“This is what we think a netbook should be,” says Bill Henry. As the general manager of Nvidia’s Mobile Internet Products (hint: driven by the Tegra chip), he’s supposed to say stuff like that. So I roll my eyes a little. But after seeing a late prototype that’s nearly ready for market and getting a little hands-on time with the Mobinnova N910, I’m inclined to agree.
The first claim made by Henry: By itself, the Tegra processor is more powerful than the Atom on its lonesome. No arguments there. Web-based mapping sites ran and rotated images where a base-line Atom machine would slowly chug. Streaming HD video from Hulu and YouTube ran pretty much stutter free on the 8.9-inch screen. Heck, even the Zune HD can output 720p video to a monitor. So, as you can gather, it gives you a pretty solid experience. Just don’t expect to play hardcore games with this device as opposed to the Nvidia big brother, the HP 311, which runs on the Ion platform. Though, it will play your garden variety Web flash games. Equally impressive: Henry says that device can get up to 10 hours of run time.
Not too shabby considering how amazing small the machine is (1.84 pounds, 9.1 by 7.3 by 0.8 inches). I also found the design pretty intriguing. All the ports (including USB and HDMI) hide behind the N910 in the hinged battery. You can opt to have the battery jut down to tilt up the machine (and expose the ports) or slide it in for when you need to stow in a tight space. It’ll support WiFi and 3G capabilities.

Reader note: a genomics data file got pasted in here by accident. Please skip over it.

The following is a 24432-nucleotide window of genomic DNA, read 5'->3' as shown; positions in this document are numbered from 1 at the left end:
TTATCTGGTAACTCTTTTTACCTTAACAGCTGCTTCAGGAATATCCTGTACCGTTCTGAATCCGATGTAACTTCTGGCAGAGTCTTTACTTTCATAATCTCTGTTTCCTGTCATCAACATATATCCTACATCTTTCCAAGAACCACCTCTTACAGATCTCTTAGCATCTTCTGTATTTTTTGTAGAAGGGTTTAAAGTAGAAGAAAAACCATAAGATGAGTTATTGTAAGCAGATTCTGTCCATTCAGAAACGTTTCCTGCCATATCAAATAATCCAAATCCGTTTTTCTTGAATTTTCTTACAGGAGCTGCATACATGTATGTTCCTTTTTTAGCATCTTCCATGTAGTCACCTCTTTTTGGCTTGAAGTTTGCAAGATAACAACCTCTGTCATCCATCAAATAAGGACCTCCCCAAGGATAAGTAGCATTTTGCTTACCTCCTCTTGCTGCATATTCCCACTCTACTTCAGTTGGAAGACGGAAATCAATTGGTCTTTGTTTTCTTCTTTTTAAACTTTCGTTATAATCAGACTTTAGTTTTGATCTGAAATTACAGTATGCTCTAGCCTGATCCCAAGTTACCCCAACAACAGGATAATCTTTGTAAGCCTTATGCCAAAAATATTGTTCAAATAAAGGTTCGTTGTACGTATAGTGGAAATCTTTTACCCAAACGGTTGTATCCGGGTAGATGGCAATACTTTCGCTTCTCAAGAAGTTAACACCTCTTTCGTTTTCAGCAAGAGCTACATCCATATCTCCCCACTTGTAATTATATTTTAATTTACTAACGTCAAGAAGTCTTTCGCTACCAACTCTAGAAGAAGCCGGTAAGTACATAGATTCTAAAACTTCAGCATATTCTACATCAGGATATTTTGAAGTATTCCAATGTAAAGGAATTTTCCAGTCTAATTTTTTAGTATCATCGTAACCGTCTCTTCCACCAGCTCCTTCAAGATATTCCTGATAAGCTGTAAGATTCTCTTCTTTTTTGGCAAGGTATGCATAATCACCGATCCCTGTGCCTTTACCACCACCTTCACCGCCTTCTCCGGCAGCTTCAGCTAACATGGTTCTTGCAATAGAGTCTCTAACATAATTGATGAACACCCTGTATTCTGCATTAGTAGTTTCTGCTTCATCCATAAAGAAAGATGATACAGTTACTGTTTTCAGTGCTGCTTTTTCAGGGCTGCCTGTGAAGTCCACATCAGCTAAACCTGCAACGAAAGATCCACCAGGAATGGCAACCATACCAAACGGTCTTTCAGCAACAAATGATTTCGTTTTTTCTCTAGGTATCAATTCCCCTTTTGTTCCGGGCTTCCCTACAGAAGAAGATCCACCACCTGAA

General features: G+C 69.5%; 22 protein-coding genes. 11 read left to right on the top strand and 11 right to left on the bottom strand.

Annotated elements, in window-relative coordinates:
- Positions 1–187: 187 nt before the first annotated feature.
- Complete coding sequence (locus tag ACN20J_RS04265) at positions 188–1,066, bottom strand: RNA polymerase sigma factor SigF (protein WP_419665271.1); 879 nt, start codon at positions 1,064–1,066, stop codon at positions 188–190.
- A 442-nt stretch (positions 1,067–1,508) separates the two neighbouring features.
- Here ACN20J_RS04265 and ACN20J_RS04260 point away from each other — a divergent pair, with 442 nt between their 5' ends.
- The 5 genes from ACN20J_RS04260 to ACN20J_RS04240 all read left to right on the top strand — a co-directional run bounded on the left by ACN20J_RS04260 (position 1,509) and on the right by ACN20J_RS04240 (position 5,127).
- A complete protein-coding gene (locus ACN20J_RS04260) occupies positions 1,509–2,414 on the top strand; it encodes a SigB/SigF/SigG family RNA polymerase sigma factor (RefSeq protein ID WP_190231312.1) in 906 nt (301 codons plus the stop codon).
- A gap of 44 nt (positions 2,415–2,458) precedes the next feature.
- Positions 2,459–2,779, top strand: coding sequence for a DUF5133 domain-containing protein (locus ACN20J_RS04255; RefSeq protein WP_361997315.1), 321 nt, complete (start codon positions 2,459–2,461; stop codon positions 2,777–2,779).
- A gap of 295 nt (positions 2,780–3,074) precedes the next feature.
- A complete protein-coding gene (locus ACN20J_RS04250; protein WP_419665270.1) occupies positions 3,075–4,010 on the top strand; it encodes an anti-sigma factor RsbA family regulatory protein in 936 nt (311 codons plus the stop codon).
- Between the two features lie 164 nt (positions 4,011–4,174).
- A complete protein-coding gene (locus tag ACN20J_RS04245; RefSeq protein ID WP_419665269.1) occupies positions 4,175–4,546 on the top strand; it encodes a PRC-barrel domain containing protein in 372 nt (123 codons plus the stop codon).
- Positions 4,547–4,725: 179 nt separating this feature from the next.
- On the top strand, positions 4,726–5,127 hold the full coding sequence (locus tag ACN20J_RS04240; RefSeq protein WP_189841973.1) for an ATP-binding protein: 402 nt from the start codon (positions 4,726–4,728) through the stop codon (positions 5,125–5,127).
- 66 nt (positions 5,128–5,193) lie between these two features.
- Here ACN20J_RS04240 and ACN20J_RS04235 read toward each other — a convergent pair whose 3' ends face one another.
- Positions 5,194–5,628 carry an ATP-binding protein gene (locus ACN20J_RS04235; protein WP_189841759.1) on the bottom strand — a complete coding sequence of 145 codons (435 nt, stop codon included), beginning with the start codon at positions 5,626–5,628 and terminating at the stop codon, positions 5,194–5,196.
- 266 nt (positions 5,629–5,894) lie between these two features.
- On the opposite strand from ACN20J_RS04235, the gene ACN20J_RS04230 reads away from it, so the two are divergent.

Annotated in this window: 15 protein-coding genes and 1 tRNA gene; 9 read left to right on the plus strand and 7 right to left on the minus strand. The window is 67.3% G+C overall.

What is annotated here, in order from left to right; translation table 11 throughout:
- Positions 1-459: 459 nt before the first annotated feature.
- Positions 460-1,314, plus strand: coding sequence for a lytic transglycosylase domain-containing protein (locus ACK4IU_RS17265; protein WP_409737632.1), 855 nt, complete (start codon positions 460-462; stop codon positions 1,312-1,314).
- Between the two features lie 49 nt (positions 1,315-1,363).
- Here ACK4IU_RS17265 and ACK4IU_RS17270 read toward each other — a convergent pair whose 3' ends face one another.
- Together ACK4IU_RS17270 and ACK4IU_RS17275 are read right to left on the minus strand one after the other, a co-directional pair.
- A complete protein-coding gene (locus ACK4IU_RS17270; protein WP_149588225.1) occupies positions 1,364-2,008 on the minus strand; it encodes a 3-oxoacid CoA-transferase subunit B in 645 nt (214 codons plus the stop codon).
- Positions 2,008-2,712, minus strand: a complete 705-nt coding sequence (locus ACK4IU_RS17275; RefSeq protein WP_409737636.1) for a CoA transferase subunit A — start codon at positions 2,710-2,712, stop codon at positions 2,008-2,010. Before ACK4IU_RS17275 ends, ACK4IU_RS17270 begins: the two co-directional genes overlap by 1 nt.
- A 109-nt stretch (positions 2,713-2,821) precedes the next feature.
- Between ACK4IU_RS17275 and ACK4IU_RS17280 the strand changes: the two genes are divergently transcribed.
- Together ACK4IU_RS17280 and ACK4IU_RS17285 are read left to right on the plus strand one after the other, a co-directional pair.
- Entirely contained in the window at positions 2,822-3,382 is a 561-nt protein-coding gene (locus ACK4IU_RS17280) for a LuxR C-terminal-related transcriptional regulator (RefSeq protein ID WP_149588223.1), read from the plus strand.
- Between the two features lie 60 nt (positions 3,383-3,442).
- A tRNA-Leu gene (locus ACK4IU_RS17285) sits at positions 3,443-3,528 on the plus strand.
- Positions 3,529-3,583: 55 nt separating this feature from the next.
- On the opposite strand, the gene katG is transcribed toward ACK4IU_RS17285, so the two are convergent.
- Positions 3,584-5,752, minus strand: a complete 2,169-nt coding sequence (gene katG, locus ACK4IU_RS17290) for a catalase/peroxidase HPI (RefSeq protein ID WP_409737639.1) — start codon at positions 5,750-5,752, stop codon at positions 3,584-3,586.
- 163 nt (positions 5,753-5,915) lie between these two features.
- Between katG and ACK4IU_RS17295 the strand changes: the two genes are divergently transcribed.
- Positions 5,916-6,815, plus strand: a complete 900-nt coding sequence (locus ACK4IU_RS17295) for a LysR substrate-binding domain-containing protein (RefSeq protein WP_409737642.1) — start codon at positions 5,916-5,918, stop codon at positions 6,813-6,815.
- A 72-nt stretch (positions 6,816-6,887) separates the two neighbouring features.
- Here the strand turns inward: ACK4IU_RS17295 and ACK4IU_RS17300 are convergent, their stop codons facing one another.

The Keyboard, while small, is nice (probably a 75% full keyboard) – and the touchpad is a little tricky (the left and right clicks are underneath the pad, so you depress on the strike zone), but over all I’m starting to get the early stages of netbook gadget lust.
So I had to ask Henry point blank: “What’s the price and when’s it coming out?” He confirms that it is in a late prototype stage and that he’d expect the machine to come out for $200…but he isn’t ruling out the possibility that the Mobinnova people might try and ask for more. I hope not because the HP Mini 311 is offering a good deal of power for only $400. Make this a cheap machine and it will sell out. Fast.
Either way, I’m on the case and plan to keep you posted. In the meantime, check out a couple snaps I took during the demo.